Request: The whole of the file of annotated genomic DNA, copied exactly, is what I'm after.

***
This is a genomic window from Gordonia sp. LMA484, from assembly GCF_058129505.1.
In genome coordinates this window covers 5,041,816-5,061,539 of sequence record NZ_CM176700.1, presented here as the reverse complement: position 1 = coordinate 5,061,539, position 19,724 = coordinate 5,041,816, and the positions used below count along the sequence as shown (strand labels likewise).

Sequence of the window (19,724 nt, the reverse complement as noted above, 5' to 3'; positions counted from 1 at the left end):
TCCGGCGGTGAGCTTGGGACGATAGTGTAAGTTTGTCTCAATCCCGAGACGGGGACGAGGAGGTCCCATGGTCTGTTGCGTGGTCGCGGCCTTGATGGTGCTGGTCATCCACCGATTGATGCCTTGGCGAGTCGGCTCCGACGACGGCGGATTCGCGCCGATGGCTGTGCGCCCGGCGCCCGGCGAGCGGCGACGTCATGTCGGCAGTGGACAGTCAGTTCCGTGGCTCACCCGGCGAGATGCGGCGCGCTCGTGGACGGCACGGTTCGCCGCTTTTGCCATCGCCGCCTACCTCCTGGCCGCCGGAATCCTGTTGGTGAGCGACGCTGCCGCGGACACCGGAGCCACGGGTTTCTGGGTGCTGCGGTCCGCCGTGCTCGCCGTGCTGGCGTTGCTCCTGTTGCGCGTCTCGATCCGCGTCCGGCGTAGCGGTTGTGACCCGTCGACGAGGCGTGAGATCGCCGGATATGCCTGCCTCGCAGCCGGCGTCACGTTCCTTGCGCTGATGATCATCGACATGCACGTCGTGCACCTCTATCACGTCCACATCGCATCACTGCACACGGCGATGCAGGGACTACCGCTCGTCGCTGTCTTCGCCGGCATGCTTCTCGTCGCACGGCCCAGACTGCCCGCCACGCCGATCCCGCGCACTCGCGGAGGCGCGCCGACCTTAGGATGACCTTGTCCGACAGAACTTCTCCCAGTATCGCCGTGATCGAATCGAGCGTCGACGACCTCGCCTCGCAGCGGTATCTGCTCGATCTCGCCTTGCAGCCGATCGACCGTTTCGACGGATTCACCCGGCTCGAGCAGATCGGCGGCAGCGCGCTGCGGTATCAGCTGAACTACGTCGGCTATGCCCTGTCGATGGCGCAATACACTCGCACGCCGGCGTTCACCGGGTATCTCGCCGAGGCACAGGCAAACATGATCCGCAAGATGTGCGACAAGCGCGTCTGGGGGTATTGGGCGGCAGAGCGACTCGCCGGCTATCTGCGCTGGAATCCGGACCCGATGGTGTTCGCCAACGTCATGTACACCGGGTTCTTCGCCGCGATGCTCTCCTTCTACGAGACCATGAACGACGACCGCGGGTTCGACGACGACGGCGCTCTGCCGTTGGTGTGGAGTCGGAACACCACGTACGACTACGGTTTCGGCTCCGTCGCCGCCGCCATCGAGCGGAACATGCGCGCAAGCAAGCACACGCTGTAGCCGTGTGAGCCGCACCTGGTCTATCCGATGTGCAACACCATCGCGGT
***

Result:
This is a genomic window from Gordonia sp. LMA484, from assembly GCF_058129505.1.
In genome coordinates this window covers 5,041,816-5,061,539 of sequence record NZ_CM176700.1, presented here as the reverse complement: position 1 = coordinate 5,061,539, position 19,724 = coordinate 5,041,816, and the positions used below count along the sequence as shown (strand labels likewise).

Sequence of the window (19,724 nt, the reverse complement as noted above, 5' to 3'; positions counted from 1 at the left end):
TCCGGCGGTGAGCTTGGGACGATAGTGTAAGTTTGTCTCAATCCCGAGACGGGGACGAGGAGGTCCCATGGTCTGTTGCGTGGTCGCGGCCTTGATGGTGCTGGTCATCCACCGATTGATGCCTTGGCGAGTCGGCTCCGACGACGGCGGATTCGCGCCGATGGCTGTGCGCCCGGCGCCCGGCGAGCGGCGACGTCATGTCGGCAGTGGACAGTCAGTTCCGTGGCTCACCCGGCGAGATGCGGCGCGCTCGTGGACGGCACGGTTCGCCGCTTTTGCCATCGCCGCCTACCTCCTGGCCGCCGGAATCCTGTTGGTGAGCGACGCTGCCGCGGACACCGGAGCCACGGGTTTCTGGGTGCTGCGGTCCGCCGTGCTCGCCGTGCTGGCGTTGCTCCTGTTGCGCGTCTCGATCCGCGTCCGGCGTAGCGGTTGTGACCCGTCGACGAGGCGTGAGATCGCCGGATATGCCTGCCTCGCAGCCGGCGTCACGTTCCTTGCGCTGATGATCATCGACATGCACGTCGTGCACCTCTATCACGTCCACATCGCATCACTGCACACGGCGATGCAGGGACTACCGCTCGTCGCTGTCTTCGCCGGCATGCTTCTCGTCGCACGGCCCAGACTGCCCGCCACGCCGATCCCGCGCACTCGCGGAGGCGCGCCGACCTTAGGATGACCTTGTCCGACAGAACTTCTCCCAGTATCGCCGTGATCGAATCGAGCGTCGACGACCTCGCCTCGCAGCGGTATCTGCTCGATCTCGCCTTGCAGCCGATCGACCGTTTCGACGGATTCACCCGGCTCGAGCAGATCGGCGGCAGCGCGCTGCGGTATCAGCTGAACTACGTCGGCTATGCCCTGTCGATGGCGCAATACACTCGCACGCCGGCGTTCACCGGGTATCTCGCCGAGGCACAGGCAAACATGATCCGCAAGATGTGCGACAAGCGCGTCTGGGGGTATTGGGCGGCAGAGCGACTCGCCGGCTATCTGCGCTGGAATCCGGACCCGATGGTGTTCGCCAACGTCATGTACACCGGGTTCTTCGCCGCGATGCTCTCCTTCTACGAGACCATGAACGACGACCGCGGGTTCGACGACGACGGCGCTCTGCCGTTGGTGTGGAGTCGGAACACCACGTACGACTACGGTTTCGGCTCCGTCGCCGCCGCCATCGAGCGGAACATGCGCGCAAGCAAGCACACGCTGTAGCCGTGTGAGCCGCACCTGGTCTATCCGATGTGCAACACCATCGCGGT